CDC sends national botulism antitoxin to Ohio in effort to combat outbreak

CDC sends national botulism antitoxin to Ohio in effort to combat outbreak

Ohio health officials are looking into a number of cases where an Ohio potluck seems to have spread botulism among participants. The state is looking into the outbreak after an Ohio woman was left dead and nearly 30 people were sickened. The Ohio Department of Health said Friday that at least one case had been confirmed […]

Ohio health officials are looking into a number of cases where an Ohio potluck seems to have spread botulism among participants.

The state is looking into the outbreak after an Ohio woman was left dead and nearly 30 people were sickened. The Ohio Department of Health said Friday that at least one case had been confirmed and that an additional 26 people may have become ill with botulism since later in the week. Health officials suspect it was spread after a potluck dinner last Wednesday at Cross Pointe Free Will Baptist Church in Lancaster, Ohio.

According to local reports, upwards of 50 to 60 people are believed to have participated in the potluck dinner, including 10 children. Ohio health officials say they are investigating each case in an effort to find out whether anyone else was exposed. Outside of the 17 people already hospitalized with suspected botulism, 21 others did not appear to have any symptoms but were being watched. At least one nine-year-old has already been hospitalized with symptoms of the foodborne illness.

Health officials said they are testing 21 homemade and store-bought foods that were found at the potluck dinner, including potato salad and coleslaw. Ohio health officials say while they do not expect additional cases to arise, the situation remains “fluid.”

A botulism antitoxin arrived in the area from the CDC on Friday to treat those who are ill, said health officials. The CDC stockpiles antitoxins and disperses them as needed. The antitoxin takes upwards of 14 hours to take effect, and the hours that pass between delivery of the antitoxin and eventual recovery vary. The antitoxin is a one-time dose that takes 2 to 3 hours to administer and protects against seven types of botulism, according to the CDC. The antitoxin protects people by creating a blockade between nerve receptors and the neurotoxin itself. The earlier it is administered, the more effective it is, CDC officials explained Friday.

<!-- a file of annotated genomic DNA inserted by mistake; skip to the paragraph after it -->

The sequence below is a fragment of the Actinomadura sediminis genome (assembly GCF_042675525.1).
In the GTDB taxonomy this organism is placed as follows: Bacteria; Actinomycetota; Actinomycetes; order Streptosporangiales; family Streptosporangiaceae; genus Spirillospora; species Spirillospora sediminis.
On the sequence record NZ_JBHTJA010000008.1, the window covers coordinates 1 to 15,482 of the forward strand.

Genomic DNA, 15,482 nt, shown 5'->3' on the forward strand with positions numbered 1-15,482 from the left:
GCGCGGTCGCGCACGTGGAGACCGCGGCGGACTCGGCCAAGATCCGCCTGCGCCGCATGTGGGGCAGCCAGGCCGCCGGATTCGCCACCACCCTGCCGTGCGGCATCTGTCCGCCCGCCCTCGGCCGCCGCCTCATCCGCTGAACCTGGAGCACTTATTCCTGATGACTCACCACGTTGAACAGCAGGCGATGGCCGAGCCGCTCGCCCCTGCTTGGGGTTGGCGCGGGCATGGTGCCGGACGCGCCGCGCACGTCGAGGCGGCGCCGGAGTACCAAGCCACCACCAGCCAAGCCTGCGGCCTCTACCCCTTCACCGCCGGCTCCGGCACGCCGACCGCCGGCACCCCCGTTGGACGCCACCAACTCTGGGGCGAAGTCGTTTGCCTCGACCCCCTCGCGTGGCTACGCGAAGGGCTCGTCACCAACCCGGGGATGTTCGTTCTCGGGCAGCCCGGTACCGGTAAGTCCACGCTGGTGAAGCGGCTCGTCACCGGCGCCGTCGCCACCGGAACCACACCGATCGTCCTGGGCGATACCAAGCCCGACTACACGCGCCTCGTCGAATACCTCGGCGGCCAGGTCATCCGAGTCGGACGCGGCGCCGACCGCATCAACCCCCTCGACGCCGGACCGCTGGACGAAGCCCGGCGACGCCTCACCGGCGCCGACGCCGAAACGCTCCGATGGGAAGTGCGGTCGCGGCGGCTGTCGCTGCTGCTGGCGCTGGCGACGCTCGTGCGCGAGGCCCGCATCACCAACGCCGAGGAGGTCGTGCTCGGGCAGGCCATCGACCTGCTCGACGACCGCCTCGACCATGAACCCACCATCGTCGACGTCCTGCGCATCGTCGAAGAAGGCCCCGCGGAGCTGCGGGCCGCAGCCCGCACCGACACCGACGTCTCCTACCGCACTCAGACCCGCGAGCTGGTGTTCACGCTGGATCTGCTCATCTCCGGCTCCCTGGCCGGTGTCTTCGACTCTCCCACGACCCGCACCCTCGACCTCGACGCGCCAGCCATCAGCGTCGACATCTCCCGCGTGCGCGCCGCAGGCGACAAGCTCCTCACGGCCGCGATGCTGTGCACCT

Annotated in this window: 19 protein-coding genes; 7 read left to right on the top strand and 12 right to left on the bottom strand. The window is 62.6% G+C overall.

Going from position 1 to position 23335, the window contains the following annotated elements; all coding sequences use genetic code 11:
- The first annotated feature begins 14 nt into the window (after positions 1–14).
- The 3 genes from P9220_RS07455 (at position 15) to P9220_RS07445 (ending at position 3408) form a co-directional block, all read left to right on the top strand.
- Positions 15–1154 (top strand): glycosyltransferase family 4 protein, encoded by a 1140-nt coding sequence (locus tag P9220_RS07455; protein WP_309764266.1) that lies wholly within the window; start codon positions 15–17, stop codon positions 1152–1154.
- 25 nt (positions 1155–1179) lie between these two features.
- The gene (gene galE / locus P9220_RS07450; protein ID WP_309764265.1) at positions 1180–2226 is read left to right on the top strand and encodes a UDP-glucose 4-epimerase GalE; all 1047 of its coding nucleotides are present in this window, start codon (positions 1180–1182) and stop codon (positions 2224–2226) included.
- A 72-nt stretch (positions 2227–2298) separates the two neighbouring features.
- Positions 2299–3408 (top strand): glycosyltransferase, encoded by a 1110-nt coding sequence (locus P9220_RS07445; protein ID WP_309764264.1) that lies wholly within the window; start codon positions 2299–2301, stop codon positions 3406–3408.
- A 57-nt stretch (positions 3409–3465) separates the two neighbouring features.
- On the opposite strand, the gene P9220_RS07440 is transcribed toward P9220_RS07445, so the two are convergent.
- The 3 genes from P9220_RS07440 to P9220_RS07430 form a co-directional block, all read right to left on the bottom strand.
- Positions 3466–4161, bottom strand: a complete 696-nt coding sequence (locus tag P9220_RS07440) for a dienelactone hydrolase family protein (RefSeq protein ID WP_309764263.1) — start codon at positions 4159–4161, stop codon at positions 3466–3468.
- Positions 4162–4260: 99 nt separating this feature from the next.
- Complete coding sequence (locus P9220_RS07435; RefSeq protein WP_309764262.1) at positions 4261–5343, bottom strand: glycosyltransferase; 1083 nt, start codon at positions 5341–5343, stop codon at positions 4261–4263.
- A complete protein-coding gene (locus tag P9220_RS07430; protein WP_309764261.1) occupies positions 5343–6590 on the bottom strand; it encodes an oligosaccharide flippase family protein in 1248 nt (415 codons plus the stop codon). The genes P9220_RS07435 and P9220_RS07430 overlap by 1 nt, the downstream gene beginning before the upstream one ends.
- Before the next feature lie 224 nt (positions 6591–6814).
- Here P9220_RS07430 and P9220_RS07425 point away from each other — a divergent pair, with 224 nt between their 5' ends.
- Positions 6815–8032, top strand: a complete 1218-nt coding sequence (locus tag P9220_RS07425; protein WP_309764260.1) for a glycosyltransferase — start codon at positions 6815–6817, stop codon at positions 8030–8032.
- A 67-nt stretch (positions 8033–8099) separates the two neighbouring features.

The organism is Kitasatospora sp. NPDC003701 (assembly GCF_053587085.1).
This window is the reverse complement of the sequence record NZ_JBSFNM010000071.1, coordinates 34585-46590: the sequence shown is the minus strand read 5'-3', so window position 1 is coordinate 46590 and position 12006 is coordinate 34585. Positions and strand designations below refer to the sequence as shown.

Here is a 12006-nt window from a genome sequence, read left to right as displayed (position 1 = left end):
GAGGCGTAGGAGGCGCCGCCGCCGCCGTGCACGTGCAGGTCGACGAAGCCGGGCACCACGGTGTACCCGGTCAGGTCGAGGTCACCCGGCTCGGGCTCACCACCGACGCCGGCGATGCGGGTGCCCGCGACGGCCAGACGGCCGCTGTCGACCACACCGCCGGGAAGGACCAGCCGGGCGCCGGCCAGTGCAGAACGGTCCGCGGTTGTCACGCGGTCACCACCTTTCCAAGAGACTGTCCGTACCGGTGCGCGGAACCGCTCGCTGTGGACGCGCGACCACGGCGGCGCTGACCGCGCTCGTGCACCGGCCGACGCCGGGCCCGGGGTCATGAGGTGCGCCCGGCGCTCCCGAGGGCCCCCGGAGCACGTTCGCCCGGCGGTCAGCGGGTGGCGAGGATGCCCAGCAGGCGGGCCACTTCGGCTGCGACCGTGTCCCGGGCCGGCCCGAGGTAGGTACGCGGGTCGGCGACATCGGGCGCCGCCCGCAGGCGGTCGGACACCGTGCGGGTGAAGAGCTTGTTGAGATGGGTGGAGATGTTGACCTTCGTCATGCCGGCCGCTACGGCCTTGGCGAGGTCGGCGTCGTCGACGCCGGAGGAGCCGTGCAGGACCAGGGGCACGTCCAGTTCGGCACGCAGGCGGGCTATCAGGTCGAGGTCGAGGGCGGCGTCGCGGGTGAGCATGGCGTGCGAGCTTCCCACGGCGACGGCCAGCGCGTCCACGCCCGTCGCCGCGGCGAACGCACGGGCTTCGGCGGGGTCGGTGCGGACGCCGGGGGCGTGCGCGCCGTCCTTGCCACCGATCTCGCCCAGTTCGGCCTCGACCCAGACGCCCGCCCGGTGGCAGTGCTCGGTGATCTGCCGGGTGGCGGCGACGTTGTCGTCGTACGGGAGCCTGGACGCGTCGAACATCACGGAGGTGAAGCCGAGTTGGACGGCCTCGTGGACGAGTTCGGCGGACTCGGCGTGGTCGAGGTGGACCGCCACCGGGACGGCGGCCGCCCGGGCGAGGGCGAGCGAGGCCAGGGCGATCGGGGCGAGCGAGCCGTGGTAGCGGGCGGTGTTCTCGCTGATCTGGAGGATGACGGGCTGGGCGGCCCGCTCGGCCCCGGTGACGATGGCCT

Botulism is a rare and serious illness. It is caused when a nerve toxin released by certain bacteria (Clostridium botulinum) enters a food source. Most often botulism is found in canned foods, canned vegetables, potato salad, and in certain types of pasta. Botulism is also found naturally in dirt and in some cases honey.

Often cases of botulism are confused with food poisoning. According to participants at the Ohio potluck, a number of people thought they had food poisoning before they realized it was botulism. The bacteria Clostridium botulinum releases the nerve toxin that causes botulism as part of its natural process. The bacteria thrives in oxygen free environments, making canned foods particularly susceptible.

Symptoms of botulism can take upwards of one day to ten days to become apparent. Symptoms include double vision or blurred vision, slurred speech, drooping eyelids, difficulty swallowing, and muscle weakness, according to the National Institutes of Health. It is not passed from person to person.

As symptoms of botulism continue they progress to life-threatening problems in the lungs. Often the antitoxin must be administered within the first 48 to 72 hours in order to protect the lungs and keep a person off a ventalatior.

Botulism, while rare, still produces around 145 cases a year in the U.S., according to the CDC. However, just 15 percent of those cases are foodborne. The rest are either related to wounds, or are found in infants.

 

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